The role of the geologist in securing supplies of critical raw materials
Kathryn Moore, Camborne School of Mines
The raw materials supply chain does not respond rapidly enough to demand or supply shocks, which creates price volatility and potentially also supply shortage. Assessments of the security of raw materials supply have been successful at identifying which minerals and metals are most critically subject to demand-supply imbalances. Critical raw materials include the raw materials used in the development of new and/or advanced technologies and are produced in small quantities, often from a small number of mines relative to base metals, precious metals and industrial minerals. The largest companies are responding to the exhaustion of large deposits of high-grade base and precious metal ore by innovation to increase throughput and processing of low-grade ore to increase life-of-mine and investment security. Smaller operators are able to target small and complex ore deposits for critical metals but may struggle to secure investment and to sell on projects to mining companies with large overheads. An approach is needed that builds secure supply solutions on both long and short timescales, and that increases the competitiveness of small ore deposits for the creation of a larger number of mines with a wider global distribution. The relative merits of large-scale and small-scale mining will be considered in the context of sustainability, fit to the current investment climate and ability to meet demand-supply imbalances. Examples will be presented of ongoing research work, in collaboration with multi-disciplinary partners (academic and industrial), where geologists play a key role at the following intervention points in raw materials supply: (1) research in geological exploration methods for critical raw materials; (2) resource estimation for rapid start-up of small, high grade (± complex) ore deposits; (3) responsive real-time and adaptable mining geology; (4) ethical mining and the development of sustainable post-mining communities. The lecture will conclude with a comment on the future of mining and its significance for the next generation of geologists working to ensure supplies of critical raw materials, where a holistic and whole-system view of managing business risk depends on understanding the speed at which alternative supplies can be sustainably brought into a diverse raw materials market.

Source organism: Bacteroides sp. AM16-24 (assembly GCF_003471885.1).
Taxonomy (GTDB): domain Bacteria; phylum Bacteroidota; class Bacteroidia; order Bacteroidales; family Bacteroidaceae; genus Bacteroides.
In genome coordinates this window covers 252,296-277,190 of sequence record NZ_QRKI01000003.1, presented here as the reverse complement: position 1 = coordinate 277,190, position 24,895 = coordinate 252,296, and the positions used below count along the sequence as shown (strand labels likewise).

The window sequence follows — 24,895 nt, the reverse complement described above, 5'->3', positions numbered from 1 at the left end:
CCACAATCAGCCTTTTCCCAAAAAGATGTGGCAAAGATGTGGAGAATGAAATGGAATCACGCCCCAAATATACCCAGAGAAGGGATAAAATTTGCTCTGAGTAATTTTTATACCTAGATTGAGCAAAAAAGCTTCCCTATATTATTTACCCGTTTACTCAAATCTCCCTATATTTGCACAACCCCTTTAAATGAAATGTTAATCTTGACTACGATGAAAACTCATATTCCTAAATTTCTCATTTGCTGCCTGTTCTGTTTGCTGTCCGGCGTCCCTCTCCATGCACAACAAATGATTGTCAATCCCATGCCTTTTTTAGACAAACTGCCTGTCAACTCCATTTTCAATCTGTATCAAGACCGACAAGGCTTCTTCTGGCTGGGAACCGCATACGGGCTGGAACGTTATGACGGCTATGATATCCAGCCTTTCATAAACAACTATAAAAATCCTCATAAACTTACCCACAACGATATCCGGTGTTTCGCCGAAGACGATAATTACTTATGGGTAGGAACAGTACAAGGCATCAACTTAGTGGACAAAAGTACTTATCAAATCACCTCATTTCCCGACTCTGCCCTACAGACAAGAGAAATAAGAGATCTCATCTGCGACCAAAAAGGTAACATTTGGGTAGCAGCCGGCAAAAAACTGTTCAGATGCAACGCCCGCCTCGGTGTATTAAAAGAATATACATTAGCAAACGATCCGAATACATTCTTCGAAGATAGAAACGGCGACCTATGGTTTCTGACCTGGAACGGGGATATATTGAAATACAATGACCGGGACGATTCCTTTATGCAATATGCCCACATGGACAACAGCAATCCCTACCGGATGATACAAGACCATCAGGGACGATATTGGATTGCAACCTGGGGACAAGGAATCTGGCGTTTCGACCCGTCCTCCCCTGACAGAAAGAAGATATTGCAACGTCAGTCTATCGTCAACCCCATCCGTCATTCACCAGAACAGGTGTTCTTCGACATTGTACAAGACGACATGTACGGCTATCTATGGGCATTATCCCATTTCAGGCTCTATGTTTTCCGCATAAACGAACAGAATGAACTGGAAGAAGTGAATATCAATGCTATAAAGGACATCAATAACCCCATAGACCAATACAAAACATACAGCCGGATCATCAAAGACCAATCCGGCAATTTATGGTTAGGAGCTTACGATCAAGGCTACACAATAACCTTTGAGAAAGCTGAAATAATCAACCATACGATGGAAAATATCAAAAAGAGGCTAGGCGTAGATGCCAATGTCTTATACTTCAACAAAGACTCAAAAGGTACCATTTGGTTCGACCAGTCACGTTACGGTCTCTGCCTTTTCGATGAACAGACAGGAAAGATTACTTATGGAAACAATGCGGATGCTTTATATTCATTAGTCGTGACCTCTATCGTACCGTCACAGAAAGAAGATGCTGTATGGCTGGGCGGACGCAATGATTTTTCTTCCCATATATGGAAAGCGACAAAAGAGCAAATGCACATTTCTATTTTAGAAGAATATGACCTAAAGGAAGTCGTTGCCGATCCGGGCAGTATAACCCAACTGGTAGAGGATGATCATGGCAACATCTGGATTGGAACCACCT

The research projects that will be described in the lecture have received funding from: ‘Tellus Border’ INTERREG IVA programme of the European Regional Development Fund, and the European Union’s H2020 research and innovation programme (grant agreement numbers 689909 and 730411).
17.30 Tea and coffee served in the lower library
18.00 Lecture begins
18.45 Questions and answers
19.00 Lecture ends and there is a short drinks reception in the lower library